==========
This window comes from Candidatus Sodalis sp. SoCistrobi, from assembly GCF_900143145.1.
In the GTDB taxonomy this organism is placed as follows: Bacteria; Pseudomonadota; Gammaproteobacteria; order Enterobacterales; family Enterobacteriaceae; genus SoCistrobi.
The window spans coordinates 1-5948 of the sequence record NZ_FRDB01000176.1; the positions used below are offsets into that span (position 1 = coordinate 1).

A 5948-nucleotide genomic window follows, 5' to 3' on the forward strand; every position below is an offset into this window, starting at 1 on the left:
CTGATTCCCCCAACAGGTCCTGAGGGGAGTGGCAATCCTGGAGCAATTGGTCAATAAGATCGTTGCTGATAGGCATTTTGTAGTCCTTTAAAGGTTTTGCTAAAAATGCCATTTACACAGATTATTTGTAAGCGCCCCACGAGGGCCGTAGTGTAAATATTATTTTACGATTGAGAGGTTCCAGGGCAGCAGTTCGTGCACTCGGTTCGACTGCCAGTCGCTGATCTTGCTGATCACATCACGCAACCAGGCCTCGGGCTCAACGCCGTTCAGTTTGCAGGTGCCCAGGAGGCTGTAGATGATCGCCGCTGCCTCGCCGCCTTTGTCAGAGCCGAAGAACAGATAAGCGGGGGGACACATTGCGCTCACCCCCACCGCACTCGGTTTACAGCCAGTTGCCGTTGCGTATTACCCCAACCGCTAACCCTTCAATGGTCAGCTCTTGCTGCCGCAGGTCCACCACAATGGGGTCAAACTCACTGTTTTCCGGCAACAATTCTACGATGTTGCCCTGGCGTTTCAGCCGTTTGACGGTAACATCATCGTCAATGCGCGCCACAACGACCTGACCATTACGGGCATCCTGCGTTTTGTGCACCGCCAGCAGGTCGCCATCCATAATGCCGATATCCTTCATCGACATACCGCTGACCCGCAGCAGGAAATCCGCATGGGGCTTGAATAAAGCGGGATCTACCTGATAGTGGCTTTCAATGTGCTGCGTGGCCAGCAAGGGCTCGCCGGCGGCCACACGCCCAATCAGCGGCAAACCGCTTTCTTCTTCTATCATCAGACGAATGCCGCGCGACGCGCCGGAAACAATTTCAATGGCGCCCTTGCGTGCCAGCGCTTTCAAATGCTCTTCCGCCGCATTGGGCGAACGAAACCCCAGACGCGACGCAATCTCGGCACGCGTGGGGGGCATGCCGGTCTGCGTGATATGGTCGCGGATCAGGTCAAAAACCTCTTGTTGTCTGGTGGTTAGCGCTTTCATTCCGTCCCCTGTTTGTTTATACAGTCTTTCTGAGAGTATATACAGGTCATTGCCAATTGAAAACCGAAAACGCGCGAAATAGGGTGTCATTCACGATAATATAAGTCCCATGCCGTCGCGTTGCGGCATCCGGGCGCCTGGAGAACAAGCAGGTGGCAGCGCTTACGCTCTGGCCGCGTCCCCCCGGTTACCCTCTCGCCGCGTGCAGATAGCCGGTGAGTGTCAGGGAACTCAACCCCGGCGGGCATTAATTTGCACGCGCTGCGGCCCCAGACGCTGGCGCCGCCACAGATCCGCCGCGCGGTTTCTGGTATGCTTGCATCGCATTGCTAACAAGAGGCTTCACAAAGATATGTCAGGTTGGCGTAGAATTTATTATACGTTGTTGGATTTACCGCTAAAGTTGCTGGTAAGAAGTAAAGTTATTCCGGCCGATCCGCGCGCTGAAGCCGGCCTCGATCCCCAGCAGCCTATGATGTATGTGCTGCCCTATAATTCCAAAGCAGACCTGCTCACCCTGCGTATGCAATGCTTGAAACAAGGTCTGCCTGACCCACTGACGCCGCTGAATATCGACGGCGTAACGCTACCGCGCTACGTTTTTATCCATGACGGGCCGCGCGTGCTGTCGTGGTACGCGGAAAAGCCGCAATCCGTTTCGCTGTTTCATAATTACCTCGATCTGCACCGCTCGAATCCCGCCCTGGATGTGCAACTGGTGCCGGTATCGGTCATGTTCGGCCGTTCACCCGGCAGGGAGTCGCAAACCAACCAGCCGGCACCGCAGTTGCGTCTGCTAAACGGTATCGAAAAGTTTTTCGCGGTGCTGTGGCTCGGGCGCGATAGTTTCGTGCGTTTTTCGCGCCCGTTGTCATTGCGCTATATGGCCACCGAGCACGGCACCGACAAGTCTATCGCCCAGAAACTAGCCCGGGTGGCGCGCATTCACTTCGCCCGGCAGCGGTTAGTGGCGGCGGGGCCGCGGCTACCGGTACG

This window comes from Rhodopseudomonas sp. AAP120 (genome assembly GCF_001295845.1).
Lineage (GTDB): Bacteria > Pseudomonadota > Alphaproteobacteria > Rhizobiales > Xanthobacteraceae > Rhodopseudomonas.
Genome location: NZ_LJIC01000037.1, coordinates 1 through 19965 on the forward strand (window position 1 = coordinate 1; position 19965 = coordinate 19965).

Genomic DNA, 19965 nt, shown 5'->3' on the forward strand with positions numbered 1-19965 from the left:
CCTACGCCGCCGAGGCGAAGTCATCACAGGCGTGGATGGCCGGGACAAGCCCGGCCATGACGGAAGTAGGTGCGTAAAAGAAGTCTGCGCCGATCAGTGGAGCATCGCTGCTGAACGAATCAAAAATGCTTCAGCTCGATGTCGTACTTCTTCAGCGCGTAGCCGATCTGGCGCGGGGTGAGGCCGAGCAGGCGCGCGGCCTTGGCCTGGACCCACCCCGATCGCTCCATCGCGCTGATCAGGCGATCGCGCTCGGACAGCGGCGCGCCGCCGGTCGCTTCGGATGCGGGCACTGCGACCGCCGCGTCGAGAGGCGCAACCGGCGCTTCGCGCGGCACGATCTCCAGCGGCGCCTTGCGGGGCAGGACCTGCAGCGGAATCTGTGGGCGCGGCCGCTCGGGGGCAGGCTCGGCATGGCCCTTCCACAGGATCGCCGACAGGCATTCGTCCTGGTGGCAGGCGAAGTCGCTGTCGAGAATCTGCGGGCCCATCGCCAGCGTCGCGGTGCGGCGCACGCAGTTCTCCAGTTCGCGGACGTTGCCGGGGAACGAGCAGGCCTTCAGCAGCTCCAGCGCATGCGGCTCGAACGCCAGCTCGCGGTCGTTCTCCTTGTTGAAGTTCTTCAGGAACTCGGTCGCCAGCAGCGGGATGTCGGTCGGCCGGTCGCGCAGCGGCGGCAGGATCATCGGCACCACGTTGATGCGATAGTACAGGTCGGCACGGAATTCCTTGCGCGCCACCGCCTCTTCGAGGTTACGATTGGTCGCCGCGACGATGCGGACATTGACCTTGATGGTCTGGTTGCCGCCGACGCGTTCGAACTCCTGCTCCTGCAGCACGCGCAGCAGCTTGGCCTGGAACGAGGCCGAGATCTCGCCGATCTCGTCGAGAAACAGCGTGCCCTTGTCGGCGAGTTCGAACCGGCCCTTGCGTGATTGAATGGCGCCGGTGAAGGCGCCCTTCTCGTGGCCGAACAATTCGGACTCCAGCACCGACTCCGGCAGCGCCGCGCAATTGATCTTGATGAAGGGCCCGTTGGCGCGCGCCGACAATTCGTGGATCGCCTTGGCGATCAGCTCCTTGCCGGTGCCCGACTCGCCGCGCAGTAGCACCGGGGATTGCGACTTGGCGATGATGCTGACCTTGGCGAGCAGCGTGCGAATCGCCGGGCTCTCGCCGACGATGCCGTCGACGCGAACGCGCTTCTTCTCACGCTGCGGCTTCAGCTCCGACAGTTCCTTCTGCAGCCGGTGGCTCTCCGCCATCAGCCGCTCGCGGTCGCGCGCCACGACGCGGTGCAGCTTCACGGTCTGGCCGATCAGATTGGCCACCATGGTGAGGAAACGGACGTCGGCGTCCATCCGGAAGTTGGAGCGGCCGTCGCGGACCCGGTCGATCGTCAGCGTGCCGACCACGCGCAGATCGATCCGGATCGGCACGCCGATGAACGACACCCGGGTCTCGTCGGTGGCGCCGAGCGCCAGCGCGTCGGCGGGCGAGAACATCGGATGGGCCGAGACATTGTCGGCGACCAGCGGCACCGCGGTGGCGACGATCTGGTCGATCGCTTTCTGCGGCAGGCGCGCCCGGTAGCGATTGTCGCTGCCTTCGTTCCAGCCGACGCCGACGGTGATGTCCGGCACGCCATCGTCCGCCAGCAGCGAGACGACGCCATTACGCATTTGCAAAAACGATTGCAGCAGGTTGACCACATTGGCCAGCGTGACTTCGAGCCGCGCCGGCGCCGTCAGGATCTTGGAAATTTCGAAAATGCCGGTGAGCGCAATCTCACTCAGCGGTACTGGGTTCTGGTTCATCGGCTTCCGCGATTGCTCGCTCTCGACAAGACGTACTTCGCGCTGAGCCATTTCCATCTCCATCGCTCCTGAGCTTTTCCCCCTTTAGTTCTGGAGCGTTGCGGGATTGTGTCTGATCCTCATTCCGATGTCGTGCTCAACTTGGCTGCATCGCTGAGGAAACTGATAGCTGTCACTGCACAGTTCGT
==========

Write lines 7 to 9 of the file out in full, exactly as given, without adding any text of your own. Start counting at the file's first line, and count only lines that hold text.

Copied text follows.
Lineage (GTDB): Bacteria > Pseudomonadota > Alphaproteobacteria > Rhizobiales > Xanthobacteraceae > Rhodopseudomonas.
Genome location: NZ_LJIC01000037.1, coordinates 1 through 19965 on the forward strand (window position 1 = coordinate 1; position 19965 = coordinate 19965).

Genomic DNA, 19965 nt, shown 5'->3' on the forward strand with positions numbered 1-19965 from the left: